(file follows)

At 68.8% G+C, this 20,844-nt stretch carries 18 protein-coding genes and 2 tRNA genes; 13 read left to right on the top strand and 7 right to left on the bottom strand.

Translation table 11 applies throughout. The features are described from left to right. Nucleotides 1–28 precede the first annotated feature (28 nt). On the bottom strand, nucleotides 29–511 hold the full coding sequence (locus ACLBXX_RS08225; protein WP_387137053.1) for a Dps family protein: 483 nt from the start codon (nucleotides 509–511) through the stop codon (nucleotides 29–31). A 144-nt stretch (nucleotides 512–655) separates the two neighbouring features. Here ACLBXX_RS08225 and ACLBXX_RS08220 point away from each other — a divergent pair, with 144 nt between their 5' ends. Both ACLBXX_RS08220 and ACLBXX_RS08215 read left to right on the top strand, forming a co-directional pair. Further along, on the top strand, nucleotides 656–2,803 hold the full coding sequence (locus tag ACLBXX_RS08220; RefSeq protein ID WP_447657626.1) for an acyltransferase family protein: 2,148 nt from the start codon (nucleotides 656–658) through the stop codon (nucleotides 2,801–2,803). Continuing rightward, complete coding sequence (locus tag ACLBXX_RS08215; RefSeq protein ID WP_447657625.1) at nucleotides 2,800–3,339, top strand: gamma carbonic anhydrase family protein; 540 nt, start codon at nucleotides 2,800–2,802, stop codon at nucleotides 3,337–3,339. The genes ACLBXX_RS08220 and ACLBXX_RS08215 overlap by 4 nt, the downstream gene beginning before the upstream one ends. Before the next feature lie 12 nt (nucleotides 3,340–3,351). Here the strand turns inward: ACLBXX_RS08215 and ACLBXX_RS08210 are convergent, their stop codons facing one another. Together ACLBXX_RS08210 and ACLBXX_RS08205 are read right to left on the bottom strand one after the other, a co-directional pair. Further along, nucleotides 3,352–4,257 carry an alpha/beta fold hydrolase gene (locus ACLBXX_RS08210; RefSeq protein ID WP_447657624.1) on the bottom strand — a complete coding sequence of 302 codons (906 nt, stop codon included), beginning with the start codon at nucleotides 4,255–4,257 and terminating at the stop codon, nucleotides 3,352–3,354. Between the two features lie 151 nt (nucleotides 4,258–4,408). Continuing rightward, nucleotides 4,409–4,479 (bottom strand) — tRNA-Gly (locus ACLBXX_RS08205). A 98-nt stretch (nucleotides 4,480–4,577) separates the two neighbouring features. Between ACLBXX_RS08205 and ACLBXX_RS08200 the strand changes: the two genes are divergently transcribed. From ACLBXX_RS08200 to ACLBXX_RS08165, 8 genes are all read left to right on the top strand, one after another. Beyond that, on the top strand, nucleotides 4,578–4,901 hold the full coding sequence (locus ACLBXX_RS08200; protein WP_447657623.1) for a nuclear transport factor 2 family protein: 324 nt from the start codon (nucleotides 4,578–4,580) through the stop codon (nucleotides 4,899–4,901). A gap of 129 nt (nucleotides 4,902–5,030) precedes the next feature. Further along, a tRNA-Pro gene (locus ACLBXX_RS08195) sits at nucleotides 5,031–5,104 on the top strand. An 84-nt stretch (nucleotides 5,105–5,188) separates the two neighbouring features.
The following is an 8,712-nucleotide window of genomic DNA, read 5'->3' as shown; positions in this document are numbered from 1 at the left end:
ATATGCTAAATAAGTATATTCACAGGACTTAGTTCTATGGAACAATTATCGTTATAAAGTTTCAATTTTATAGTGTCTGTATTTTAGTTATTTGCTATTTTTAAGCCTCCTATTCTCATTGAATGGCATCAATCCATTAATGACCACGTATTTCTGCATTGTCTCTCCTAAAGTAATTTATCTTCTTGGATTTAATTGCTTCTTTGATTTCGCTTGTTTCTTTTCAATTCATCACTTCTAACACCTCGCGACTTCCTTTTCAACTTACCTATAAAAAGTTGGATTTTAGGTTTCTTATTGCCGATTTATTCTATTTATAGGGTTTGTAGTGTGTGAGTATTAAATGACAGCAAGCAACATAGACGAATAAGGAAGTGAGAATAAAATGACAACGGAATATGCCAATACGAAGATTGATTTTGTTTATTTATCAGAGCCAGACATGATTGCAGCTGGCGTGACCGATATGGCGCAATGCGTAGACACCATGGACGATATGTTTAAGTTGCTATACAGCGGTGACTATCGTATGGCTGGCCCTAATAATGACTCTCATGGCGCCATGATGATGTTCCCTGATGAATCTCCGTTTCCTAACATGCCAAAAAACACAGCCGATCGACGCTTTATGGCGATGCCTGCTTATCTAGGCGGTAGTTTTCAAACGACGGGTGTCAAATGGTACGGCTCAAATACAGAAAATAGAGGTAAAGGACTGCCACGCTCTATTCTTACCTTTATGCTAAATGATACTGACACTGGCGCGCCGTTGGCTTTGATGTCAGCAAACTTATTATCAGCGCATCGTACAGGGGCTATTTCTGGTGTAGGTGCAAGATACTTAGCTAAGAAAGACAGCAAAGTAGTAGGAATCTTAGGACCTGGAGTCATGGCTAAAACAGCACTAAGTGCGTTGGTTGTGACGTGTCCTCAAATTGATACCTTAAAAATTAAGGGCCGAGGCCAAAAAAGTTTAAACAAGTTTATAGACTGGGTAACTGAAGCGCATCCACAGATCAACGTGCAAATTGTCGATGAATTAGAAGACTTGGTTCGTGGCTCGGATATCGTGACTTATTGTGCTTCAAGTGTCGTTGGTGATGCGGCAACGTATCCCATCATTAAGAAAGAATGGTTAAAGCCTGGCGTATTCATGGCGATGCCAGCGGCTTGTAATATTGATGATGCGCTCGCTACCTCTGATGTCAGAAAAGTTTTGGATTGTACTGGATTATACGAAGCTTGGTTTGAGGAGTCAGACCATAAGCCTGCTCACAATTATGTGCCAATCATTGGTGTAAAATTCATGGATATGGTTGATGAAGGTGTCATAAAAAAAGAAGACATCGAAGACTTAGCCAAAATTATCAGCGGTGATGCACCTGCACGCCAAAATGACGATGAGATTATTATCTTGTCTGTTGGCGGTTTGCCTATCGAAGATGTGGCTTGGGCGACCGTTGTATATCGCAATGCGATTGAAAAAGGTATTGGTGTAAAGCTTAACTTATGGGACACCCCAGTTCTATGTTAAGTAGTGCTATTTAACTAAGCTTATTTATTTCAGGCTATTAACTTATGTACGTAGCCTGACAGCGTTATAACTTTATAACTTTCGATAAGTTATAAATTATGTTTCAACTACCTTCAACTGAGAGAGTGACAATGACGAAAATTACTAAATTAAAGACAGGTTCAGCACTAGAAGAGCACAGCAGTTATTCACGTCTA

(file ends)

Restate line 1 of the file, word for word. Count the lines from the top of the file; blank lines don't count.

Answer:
At 68.8% G+C, this 20,844-nt stretch carries 18 protein-coding genes and 2 tRNA genes; 13 read left to right on the top strand and 7 right to left on the bottom strand.